The Cost-Effectiveness of Screening for Genital Chlamydial Infection in the UK

Adams, Elisabeth Jane; (2007) The Cost-Effectiveness of Screening for Genital Chlamydial Infection in the UK. PhD thesis, London School of Hygiene & Tropical Medicine. DOI:

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This PhD thesis explores the cost-effectiveness of Chlamydia trachomatis (CT) screening, in the context of the National Chlamydia Screening Programme (NCSP) currently being implemented in England. It uses statistical, mathematical and economic modelling techniques and methods. The epidemiology ofCT in the UK is explored by identifying studies through a systematic literature review. The data from them are extracted and analysed using regression techniques and CT prevalence is estimated, indicating a high burden in young women in health care settings. The prevalence estimates are used along with data on past CT treatment and sexual mixing behaviour to parameterise an individual-based dynamic mathematical model of CT transmission:' An extensive fitting process identified parameter values that generated realistic epidemiology and sexual behaviour, to optimise public health applicability ofthe model. The cost of offering CT screening is estimated based on empirical data from a screening study. The flow of patients through a screening programme is modelled and the associated costs of testing and treatment of positives are estimated. Results from the sensitivity analyses indicate that the proportion of individuals accepting a screening offer has the biggest impact on the results, and highlight how costs could be minimised. In the final analysis, results ofthe parameterised dynamic model are combined with an economic model of disease progression and costs to estimate the cost-effectiveness of the NCSP strategy and alternatives. Results indicate that the current NCSP strategy (screen women and men aged under 25 years) may be cost-effective when compared to no screening, but that alternate, less inclusive strategies may be more acceptable on cost-effectiveness grounds. Assumptions about the progression from CT to pelvic inflammatory disease have the largest impact on the results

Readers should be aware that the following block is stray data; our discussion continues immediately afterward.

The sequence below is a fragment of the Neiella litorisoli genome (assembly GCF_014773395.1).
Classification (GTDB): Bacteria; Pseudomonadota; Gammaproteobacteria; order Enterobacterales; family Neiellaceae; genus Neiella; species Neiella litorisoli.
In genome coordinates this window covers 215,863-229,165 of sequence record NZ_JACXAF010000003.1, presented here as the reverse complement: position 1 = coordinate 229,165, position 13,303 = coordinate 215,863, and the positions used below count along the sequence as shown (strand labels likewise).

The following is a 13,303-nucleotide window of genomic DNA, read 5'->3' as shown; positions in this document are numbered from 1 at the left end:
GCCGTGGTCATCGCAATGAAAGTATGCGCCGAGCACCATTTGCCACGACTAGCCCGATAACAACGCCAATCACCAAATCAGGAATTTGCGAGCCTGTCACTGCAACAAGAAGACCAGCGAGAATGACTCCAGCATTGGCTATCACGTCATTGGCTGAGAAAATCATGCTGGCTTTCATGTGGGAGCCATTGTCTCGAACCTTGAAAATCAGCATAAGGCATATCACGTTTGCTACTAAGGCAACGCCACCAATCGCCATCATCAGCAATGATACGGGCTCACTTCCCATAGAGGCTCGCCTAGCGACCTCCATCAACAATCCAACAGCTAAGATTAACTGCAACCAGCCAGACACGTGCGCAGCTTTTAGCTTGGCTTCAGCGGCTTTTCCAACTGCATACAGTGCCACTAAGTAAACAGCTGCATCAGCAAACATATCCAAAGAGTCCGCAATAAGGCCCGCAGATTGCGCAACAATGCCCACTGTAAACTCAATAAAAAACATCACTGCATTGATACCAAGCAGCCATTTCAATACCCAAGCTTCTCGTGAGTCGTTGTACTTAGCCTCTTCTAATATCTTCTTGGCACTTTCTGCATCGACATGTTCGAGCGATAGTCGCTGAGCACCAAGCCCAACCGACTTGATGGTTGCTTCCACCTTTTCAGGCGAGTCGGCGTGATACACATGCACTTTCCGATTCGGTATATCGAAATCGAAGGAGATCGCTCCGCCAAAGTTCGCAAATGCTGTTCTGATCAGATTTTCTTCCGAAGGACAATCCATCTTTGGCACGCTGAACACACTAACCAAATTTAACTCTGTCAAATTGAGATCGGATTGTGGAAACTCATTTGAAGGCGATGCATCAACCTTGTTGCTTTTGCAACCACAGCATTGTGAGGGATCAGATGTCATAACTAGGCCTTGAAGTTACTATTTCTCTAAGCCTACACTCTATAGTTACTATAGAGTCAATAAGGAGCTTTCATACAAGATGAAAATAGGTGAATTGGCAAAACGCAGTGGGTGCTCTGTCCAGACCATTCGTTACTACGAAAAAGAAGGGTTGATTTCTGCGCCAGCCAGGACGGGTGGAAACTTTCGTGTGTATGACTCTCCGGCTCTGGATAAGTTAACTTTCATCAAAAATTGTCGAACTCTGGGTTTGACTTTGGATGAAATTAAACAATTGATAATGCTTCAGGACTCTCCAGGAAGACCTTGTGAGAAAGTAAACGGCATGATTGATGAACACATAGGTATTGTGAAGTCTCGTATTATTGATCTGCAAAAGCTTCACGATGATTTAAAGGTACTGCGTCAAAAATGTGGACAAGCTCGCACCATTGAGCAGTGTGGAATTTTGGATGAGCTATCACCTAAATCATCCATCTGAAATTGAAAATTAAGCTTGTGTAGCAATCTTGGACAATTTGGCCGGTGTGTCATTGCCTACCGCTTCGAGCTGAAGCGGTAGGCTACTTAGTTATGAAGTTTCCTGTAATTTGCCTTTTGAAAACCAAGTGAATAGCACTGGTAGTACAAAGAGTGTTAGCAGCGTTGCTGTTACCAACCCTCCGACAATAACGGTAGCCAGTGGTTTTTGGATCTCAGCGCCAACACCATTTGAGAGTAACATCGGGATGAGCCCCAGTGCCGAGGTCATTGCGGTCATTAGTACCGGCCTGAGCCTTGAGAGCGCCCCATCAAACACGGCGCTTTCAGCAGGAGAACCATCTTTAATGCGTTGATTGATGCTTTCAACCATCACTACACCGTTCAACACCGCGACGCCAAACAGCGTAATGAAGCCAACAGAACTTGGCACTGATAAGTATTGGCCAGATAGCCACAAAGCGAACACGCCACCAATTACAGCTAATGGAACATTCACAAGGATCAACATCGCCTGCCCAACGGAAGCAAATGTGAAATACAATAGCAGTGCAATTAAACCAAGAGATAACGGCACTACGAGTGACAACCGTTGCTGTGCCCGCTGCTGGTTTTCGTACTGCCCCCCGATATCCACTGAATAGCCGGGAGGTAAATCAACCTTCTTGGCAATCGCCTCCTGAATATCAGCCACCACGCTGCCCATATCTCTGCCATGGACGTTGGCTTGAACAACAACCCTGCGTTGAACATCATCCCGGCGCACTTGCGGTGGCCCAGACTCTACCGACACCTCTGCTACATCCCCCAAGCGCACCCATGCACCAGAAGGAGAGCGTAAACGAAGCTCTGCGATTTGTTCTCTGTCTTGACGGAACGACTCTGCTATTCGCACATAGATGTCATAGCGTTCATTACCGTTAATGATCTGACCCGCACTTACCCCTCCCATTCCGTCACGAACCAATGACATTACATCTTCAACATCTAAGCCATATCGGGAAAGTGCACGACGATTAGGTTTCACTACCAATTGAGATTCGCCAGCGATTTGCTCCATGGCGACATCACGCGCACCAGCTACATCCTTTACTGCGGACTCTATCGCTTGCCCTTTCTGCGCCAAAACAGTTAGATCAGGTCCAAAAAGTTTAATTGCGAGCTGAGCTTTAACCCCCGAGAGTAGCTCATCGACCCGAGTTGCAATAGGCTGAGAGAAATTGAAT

Item Type: Thesis
Thesis Type: Doctoral
Thesis Name: PhD
Contributors: Mayaud, P (Thesis advisor);
Additional Information:
Faculty and Department: Faculty of Infectious and Tropical Diseases > Dept of Clinical Research


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